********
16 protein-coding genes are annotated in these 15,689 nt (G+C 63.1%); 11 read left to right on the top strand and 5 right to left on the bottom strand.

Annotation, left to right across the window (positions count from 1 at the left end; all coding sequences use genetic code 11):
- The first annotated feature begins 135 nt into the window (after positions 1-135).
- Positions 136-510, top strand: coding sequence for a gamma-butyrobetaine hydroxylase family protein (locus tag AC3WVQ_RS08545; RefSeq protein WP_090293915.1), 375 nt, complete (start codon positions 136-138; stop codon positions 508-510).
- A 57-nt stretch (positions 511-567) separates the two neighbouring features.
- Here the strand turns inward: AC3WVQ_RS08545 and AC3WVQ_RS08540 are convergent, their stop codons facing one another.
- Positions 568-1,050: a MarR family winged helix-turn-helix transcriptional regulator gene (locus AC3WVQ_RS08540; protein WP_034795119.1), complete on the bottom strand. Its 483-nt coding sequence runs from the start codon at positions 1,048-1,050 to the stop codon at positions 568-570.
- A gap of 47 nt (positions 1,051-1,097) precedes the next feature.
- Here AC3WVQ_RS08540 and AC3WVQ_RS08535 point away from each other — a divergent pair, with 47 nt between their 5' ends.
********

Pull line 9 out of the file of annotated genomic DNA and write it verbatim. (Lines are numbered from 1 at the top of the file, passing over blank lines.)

- Here AC3WVQ_RS08540 and AC3WVQ_RS08535 point away from each other — a divergent pair, with 47 nt between their 5' ends.